Everyone gets sick. But why does it seem that men are so much more helpless than women when it happens? Of course there are exceptions to every rule, but on the whole, I can honestly say that women are superior creatures when it comes to handling illness.
I'm not talking about pain. Pain and illness, while they often go hand in hand, are not the same thing. I won't even go into the whole childbirth/cramps stuff. It's too easy. We'll never know how men would handle those situations, so let's move on.
My theory on men and illness: It's not the sore throat, nausea, fever, and what have you, that throws them off kilter, it's admitting the problem . Men can have a faucet-like stream of snot flowing freely from their nose or be bleeding from the eyeballs, and look you in the face and tell you they're fine. Men, take note: We don't think it's tough and stoic when you do this. We think it's stupid.
What's with the head-in-the-sand approach? Women are smart enough to know that if you don't treat the problem, you stay sick, thus prolonging suffering of everyone around. (We can also manage to take care of ourselves and quite often, the rest of the household while ill, but I don't have room for that argument here.)
At this point, after denying the truth and possibly infecting handfuls of others in the meantime, Not Sick Man reaches the Admittance Stage. Sick Man is now free to suffer the most horrible flu any human being on earth ever had, the most violent chills, the most intolerable headache. Next comes Feed-me-love-me-why-me? Stage, and Sick Man assumes the fetal position on the couch. After everyone has agreed that Sick Man does indeed have the most horrible case of (fill in the blank), Sick Man becomes Healthy Man again, and immediately forgets the lessons he's learned in the process. You'll see Not Sick Man again next year, same time, same place.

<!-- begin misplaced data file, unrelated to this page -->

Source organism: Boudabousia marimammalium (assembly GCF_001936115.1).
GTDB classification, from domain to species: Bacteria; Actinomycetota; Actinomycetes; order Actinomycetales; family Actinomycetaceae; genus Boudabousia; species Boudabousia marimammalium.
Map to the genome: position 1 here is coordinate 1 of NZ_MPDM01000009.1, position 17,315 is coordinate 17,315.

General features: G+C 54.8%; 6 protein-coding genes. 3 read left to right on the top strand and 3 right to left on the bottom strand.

Women don't like getting sick either. But we know that it's not somehow a failure on our part if we do. It's okay to admit you're not infallible. We already know that, and we love you anyway.
~ Mary Helen Tibbs
Two years ago, my 1996 Toyota 4-Runner developed a problem: the lock on the driver's side wouldn't unlock with the key. I sprayed the lock with WD-40, which as every man knows, will fix just about anything. But in this case the magic elixir failed. My key wouldn't go all the way into the lock, no matter how hard I forced it or how much I jiggled it.
"You ought to get that fixed," my wife said.
"Yeah, I will," I responded. But I didn't. Oh, I looked into it, but it was going to cost more than $100, and I'd have to take my car and leave it overnight, and ... well, instead of doing the logical thing, I just adapted. I got in the habit of walking to the passenger side first and unlocking the car. People who rode with me thought I was being polite, an unexpected side benefit. After a few months, it became habit, and anyone who knew me knew that my driver's side door-lock didn't work. It was an 8-year-old car with 170,000 miles. Big deal.
Then my rock-and-roller son borrowed my car to go on tour. Just to be safe, I had another set of keys made and gave them to him, reminding him that the driver's door didn't work. But suddenly it did. The new door key "fixed" the broken lock.
This is also my sickness-fighting method, and the one employed by most men that I know. Wait it out. Let the body's natural defenses -- or the fates -- work their magic. (Of course, one of a man's natural defenses is incessant whining, but it's a small price to pay.) I've found that with most illnesses, by the time you can get a doctor's appointment and get your prescription filled, you're already feeling better. Obviously, I don't recommend this method if you break your leg, or you're bleeding profusely. Just as I wouldn't assume my car could fix its own flat tires.
And I'm all for periodic checkups, just to make sure there are no major problems -- with your body or your car. This philosophy saves money, time, and helps free up our overloaded medical system -- and it is, for the most part, foreign to the female psyche. Which is why men handle sickness better.
It's simple: Wait it out and you'll soon feel better, And if you don't, well, there's always WD-40.
~ Bruce VanWyngarden
Mary Helen Tibbs, Bruce VanWyngarden